As a final note to this preliminary outline, we would like to emphasize that just like the biological species of Figure 1, our species of enterprise information systems being arranged in a hierarchy does not mean that the lower order species are not more dominant in some restricted ways. Insects and one-celled animals thrive today, and Quicken (and its clones) thrives as well. In fact, it might be possible for some of the more appealing features of Quicken to take an evolutionary leap over the 3-6 systems to be united with enterprise-oriented systems and ultimately with inter-enterprise systems. Those appealing features are its ease of use, its simplicity of operation, and its close correspondence to the manual tasks it replaces -- an evolutionist would call these the traits that account for its reproductive fitness -- and it would be difficult with present technology to see them implemented for enterprise systems with extremely high transaction loads. However, as process and storage costs continue to decrease and as object-oriented analysis methods become more refined, the selective seeding of those features onto 7-8 systems becomes more feasible.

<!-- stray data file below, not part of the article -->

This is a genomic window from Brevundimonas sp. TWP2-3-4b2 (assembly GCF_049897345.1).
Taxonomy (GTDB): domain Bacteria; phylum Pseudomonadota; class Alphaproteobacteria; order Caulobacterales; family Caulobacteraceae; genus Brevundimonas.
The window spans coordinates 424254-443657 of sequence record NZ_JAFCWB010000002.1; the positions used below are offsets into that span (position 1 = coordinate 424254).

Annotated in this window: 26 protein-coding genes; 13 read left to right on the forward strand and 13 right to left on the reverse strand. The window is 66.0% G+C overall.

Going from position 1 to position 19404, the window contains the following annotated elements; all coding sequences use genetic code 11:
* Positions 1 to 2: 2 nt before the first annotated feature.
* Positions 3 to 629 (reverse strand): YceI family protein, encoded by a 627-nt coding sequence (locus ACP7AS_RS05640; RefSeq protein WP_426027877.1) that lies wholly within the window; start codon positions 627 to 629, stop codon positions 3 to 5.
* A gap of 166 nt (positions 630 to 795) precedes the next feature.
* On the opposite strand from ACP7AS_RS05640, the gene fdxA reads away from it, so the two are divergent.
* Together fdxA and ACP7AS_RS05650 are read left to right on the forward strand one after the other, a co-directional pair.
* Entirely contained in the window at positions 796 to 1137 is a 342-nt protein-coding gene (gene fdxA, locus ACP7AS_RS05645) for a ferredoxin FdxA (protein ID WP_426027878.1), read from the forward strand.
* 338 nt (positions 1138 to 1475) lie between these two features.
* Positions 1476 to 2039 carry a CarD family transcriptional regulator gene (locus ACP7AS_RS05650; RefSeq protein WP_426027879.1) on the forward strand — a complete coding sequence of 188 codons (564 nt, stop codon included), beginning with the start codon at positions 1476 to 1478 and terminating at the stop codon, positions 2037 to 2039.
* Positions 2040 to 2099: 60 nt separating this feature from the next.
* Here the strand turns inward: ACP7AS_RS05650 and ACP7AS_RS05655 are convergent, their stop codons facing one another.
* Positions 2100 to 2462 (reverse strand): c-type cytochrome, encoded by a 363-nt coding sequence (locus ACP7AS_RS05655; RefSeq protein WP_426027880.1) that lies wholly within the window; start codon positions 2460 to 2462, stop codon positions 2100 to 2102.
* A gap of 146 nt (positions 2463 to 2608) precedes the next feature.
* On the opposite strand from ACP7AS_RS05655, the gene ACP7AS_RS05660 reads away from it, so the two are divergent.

Figure 2


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Geerts, Guido and William E. McCarthy (1996). "Modeling Business Enterprises as Value-Added Process Hierarchies with Resource-Event-Agent Object Templates" in

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McCarthy, William E., Julia Smith David, and Brian S. Sommer (1996). The Evolution of Enterprise Information Systems, paper in progress (available in November-December 1996 upon request).

OOPSLA'96Business Object Workshop II